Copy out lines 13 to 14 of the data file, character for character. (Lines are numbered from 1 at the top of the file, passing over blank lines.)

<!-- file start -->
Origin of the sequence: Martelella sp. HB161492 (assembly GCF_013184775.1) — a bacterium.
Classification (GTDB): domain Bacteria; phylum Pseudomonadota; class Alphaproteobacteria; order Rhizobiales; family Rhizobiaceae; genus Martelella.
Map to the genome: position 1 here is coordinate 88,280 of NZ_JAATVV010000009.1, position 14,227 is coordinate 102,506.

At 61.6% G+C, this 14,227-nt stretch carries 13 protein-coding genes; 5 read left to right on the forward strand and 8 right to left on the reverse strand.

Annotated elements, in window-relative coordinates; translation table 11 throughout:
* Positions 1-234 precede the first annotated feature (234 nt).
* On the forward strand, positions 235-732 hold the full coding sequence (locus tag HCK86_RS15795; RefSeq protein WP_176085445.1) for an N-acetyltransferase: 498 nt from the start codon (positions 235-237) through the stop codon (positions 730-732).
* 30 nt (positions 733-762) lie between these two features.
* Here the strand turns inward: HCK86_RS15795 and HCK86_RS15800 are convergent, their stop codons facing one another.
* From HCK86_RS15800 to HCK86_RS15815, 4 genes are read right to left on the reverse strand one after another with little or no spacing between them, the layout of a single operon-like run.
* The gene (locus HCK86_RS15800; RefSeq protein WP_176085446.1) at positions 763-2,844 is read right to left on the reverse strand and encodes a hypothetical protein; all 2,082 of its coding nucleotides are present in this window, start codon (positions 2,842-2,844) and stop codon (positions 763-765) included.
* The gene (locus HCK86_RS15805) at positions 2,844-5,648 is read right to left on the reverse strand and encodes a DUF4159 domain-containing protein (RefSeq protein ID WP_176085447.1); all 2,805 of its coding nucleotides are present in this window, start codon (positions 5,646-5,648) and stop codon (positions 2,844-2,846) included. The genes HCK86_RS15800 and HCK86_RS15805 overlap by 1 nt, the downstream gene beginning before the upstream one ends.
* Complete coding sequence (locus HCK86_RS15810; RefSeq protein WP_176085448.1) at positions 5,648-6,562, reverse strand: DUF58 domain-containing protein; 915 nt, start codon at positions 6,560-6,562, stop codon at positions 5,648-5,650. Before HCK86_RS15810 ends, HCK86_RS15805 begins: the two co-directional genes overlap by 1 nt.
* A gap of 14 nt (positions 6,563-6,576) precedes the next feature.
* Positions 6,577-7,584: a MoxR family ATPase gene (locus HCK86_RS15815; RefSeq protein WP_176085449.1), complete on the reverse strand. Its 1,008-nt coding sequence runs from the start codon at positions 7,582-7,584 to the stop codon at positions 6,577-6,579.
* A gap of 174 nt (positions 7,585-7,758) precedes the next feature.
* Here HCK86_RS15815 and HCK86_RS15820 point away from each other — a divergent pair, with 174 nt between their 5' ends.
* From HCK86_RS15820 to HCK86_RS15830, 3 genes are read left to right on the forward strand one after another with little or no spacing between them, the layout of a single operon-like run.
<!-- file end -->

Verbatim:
* Complete coding sequence (locus HCK86_RS15810; RefSeq protein WP_176085448.1) at positions 5,648-6,562, reverse strand: DUF58 domain-containing protein; 915 nt, start codon at positions 6,560-6,562, stop codon at positions 5,648-5,650. Before HCK86_RS15810 ends, HCK86_RS15805 begins: the two co-directional genes overlap by 1 nt.
* A gap of 14 nt (positions 6,563-6,576) precedes the next feature.